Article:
2022 was a busy year for the United States Supreme Court’s arbitration docket. The Court spent significant time defining the role of federal courts in arbitration-related litigation: it curbed Section 1782 discovery in support of international arbitration, limited the preferential treatment given to arbitration over litigation, protected the right to individualized arbitration, and limited the role of federal courts in the confirmation and vacatur of awards. Opinions will differ as to the wisdom of some of these decisions, but many will agree that 2022 saw the Supreme Court develop arbitration law in a number of significant ways.


Long-Awaited Answers, and New Questions, in ZF Automotive v. Luxshare and AlixPartners v. Fund for Protection of Investors’ Rights in Foreign States

One of the most exciting cases for arbitration practitioners this past term dealt with one of the more mundane (though often critically important) topics: discovery. Under 28 U.S.C. § 1782, district courts have the power to order discovery for use in a proceeding before a “foreign or international tribunal” upon the request of an interested person. As frequent readers of the Blog will know, courts in the United States have long grappled with whether they can order discovery under Section 1782 for use in international commercial arbitrations (for a comprehensive overview, see the collection of posts on Section 1782 Discovery here).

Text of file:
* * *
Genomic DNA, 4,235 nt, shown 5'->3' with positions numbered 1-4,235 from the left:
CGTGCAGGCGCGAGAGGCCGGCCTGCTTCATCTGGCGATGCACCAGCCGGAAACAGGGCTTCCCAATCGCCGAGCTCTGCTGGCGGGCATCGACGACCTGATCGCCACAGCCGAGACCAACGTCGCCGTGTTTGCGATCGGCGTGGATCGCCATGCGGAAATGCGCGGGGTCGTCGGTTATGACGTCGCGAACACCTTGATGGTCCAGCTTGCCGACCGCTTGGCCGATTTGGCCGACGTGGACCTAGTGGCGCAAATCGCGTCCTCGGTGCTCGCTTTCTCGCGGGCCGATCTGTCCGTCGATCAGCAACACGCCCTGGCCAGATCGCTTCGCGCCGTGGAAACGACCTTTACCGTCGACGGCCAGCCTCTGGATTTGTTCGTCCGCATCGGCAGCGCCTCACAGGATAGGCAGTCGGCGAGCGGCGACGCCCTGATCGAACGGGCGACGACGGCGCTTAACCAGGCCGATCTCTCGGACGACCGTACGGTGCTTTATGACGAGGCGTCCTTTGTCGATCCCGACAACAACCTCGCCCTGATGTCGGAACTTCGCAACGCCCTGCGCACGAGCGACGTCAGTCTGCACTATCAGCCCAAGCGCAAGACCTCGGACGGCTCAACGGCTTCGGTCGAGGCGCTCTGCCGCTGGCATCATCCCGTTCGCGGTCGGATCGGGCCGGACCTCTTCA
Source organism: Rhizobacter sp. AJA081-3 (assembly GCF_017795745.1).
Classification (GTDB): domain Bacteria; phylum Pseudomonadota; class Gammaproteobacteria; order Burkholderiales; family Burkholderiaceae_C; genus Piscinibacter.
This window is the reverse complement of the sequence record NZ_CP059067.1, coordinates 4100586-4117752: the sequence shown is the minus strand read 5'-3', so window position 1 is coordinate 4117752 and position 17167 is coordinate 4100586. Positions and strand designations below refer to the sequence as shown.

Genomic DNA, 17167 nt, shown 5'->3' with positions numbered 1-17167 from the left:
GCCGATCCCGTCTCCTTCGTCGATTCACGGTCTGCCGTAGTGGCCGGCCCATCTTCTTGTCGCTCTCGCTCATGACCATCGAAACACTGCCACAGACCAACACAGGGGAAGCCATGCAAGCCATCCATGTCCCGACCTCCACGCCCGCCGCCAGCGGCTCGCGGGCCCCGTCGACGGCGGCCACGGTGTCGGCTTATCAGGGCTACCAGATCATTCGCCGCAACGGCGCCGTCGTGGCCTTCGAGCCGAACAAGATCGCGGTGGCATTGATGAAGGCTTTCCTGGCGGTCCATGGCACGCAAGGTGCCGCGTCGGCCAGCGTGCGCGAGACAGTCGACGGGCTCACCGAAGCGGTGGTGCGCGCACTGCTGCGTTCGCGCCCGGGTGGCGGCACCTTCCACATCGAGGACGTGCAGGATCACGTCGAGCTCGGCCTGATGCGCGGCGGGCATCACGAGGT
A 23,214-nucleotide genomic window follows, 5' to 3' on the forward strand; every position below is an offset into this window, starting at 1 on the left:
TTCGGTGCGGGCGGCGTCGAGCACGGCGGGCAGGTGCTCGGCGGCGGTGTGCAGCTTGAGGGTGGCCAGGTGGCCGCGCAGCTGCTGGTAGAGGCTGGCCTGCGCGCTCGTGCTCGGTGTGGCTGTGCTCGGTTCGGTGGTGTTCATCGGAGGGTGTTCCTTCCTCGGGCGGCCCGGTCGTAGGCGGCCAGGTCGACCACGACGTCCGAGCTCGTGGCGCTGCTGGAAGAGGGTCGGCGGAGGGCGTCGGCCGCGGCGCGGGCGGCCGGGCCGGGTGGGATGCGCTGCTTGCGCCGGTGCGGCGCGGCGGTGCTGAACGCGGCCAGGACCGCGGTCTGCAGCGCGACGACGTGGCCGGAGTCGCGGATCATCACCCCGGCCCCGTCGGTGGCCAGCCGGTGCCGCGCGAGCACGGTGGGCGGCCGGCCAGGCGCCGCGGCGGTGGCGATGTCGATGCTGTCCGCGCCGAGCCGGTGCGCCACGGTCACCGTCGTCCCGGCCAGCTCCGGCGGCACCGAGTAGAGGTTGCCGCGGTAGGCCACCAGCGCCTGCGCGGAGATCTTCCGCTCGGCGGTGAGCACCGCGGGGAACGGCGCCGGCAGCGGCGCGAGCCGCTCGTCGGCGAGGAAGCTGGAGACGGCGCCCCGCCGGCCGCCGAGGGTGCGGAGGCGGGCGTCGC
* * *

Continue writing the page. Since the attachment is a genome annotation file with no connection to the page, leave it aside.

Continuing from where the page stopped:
In June 2022, after many years and one false start, the Supreme Court finally resolved the circuit split in consolidated cases ZF Automotive US, Inc. v. Luxshare Ltd. (Case No. 21-401) and AlixPartners, LLP v. Fund for Protection of Investors’ Rights in Foreign States (Case No. 21-518), unanimously holding that only an adjudicative body that exercises governmental or intergovernmental authority constitutes a “foreign or international tribunal” under Section 1782. The Court’s decision focused on the meaning of “foreign or international” and concluded that a “foreign tribunal” is “a tribunal imbued with governmental authority by one nation” while an “international tribunal” is “a tribunal imbued with governmental authority by multiple nations.” As the Blog reported earlier, the commercial arbitration tribunal at the center of ZF Automotive, which was constituted pursuant to a contract under the German Arbitration Institute (DIS) Rules, did not qualify.